Warpinator: Transfer files or directories over local network

Warpinator is an application created by the Linux Mint team, which provides an easy way to move files and folders between devices on your network.

It’s available as a native Mint app, or as a flatpak on other distributions. There’s also an unofficial port for Android, which can be found in F-Droid.

It works very nicely on the Librem 5, with a few minor display issues. Here’s how to set it up.

Install the flatpak from the PureOS store (or terminal):

Install Warpinator on any devices you want to use for wireless transfers, and adjust the app preferences:

Choose a Group Code name and set it the same on all your devices. The default ports are as seen below, but you can change them to something else. (This screen doesn’t have a close button, but you can dismiss it by minimizing and then swiping it away, which returns you to the main screen.)

You will need to allow these ports (TCP and UDP) in your firewall settings on each device. Note that the desktop app (not the flatpak version above) has a button to automatically add the firewall rule directly from the app, but it seems to only add the TCP rule, so you’ll still need to add UDP manually to avoid errors.

Once your Warpinator instances are set up, open on both devices to start the auto-scanning:

Here, the L5 app has found my Android device, which is also scanning/broadcasting:

Once authorized and connected, it gives me the option of sending a file or directory:

As you can see in the above ill-fitting shot, the Send button is off-screen, but you can just launch the keyboard and use the Return key (or reduce the overall screen scale, if you prefer). Then the file will transmit and you can authorize it on the receiving device.

The experience is very similar to bluetooth file transfers, but over secure WiFi instead. My preferred transfer method is via sftp, but I find that that’s a bit more involved on Android, so this presents an easier method.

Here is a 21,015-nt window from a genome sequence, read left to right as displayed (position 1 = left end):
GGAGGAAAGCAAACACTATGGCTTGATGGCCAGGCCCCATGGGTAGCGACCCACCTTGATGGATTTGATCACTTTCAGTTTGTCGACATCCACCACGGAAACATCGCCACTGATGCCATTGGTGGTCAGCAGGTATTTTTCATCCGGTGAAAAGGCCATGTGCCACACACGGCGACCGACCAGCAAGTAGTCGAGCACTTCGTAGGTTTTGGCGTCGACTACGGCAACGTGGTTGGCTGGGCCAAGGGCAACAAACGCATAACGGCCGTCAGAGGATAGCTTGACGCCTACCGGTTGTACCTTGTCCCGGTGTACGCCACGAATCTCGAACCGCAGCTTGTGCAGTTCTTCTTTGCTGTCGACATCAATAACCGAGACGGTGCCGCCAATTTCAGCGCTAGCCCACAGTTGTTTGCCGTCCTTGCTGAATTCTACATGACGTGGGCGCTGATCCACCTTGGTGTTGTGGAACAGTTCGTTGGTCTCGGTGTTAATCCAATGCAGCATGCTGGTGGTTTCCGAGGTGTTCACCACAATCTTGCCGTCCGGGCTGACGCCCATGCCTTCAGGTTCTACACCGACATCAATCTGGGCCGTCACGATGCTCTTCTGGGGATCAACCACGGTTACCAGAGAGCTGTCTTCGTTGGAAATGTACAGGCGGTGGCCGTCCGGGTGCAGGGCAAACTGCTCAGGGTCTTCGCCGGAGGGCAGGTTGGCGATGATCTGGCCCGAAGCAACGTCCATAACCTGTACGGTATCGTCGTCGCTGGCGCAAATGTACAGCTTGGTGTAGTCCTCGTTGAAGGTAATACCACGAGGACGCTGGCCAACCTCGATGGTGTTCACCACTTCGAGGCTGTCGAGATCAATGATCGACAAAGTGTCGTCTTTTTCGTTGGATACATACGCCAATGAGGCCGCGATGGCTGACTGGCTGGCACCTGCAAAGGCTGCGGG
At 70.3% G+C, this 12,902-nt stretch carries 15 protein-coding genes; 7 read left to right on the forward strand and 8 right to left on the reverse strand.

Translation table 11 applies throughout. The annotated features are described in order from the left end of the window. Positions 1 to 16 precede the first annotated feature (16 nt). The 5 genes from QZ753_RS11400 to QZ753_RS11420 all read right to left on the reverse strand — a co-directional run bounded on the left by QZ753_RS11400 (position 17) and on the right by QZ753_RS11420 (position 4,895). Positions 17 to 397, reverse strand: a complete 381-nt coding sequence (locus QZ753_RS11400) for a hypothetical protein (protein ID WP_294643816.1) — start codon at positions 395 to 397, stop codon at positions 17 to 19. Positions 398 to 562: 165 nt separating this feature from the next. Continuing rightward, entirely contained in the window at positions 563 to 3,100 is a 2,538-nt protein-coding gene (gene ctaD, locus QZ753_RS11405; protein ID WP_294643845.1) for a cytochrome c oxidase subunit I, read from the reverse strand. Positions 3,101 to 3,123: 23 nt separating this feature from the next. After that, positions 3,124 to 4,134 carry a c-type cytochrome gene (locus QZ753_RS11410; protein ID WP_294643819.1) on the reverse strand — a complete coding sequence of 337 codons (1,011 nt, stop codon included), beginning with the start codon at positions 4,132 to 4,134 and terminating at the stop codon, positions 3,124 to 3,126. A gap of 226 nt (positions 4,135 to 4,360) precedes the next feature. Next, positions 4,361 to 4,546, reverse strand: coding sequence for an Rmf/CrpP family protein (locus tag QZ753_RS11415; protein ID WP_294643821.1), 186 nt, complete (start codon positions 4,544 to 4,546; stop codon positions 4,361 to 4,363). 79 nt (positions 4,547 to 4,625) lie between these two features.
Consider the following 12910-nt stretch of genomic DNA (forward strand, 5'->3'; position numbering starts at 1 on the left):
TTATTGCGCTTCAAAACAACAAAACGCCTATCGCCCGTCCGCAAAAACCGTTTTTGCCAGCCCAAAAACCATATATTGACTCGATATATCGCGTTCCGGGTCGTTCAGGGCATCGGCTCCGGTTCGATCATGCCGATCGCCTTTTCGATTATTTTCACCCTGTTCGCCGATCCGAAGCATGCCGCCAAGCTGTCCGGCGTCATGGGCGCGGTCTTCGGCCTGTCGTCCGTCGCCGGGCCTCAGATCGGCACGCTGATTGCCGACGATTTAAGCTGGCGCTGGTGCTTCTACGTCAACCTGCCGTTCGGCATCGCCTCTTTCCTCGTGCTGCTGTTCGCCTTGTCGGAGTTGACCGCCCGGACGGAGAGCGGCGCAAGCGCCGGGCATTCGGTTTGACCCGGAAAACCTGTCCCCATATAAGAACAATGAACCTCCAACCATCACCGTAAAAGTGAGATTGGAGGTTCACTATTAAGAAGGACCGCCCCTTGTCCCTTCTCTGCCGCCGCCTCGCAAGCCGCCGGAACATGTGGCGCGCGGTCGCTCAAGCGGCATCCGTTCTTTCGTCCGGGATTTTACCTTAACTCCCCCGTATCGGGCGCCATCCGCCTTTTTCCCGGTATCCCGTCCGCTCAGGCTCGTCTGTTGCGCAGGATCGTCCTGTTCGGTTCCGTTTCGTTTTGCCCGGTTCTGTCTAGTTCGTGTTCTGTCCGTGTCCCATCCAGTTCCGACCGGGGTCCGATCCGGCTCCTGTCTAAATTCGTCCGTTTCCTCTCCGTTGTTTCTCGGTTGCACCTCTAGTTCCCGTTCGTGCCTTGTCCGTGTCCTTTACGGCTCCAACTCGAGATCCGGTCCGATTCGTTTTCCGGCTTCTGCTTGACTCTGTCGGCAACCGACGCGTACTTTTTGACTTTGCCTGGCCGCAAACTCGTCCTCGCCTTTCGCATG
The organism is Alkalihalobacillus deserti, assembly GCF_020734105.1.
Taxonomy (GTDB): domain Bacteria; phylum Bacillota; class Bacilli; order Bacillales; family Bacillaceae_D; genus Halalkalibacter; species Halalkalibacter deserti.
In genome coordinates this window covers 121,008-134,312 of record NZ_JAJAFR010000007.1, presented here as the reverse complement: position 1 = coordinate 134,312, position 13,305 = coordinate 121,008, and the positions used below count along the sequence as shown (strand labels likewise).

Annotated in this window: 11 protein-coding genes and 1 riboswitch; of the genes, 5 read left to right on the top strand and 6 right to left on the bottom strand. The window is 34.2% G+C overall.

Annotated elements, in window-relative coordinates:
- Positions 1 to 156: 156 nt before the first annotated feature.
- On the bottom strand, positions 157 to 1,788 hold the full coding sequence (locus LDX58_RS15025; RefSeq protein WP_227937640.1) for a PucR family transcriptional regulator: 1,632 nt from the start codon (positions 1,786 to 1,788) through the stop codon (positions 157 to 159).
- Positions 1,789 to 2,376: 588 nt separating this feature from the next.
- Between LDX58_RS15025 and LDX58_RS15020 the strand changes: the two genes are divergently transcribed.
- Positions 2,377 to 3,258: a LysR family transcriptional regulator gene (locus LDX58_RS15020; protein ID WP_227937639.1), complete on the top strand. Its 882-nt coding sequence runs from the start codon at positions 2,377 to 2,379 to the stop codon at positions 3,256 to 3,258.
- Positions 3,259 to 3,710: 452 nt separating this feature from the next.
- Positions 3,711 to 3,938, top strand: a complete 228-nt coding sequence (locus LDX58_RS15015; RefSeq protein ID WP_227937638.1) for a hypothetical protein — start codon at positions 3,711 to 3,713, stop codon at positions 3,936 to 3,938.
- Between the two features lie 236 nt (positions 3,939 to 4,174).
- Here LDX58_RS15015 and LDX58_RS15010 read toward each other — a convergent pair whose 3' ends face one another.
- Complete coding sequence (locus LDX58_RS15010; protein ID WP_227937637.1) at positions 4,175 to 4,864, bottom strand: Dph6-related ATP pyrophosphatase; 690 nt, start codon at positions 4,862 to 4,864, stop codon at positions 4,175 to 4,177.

Here are some shots of the Android app (from F-Droid):

Finding my L5 on the network:

Waiting for me to approve the transfer:

And here’s a completed transfer from my Android to my laptop:

On the L5 or your computer, unless you choose a different destination in the preferences, a directory named Warpinator is created in your home directory. This is where received files get stored if you use the default.

On Android you can set the default file destination as well, e.g. Downloads, or create a separate Warpinator directory.

P.S. I had to turn off my tracker blocker app on Android to get Warpinator to work.


How does it differ from any of the other methods to transfer files over the local network? e.g. NFS, SFTP (SSH), Samba.

If they have designed their own protocol, is it secure? What are its security properties and considerations? Has the security been independently reviewed?

One selling point could be Android support but if you only run Linux (with or without a fleet of iPhones), that doesn’t apply.


Some additional background on Warpinator, and the unofficial Android port (apparently the Mint lead Clément Lefebvre approves):

Android port: https://github.com/slowscript/warpinator-android/blob/master/connection-issues.md

For me personally, the main attraction is Android support. Otherwise I would use sftp.

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OK, so the basic selling point is “zero configuration”. Install app. Run app. And the devices where this has been done find each other and can communicate for the purposes of transferring files.

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It looks like an iOS app may be possible soonish, too, so:

  • iPhone to Android to iPhone (or iPad)
  • iPhone to GNU/Linux desktop to iPhone
  • etc.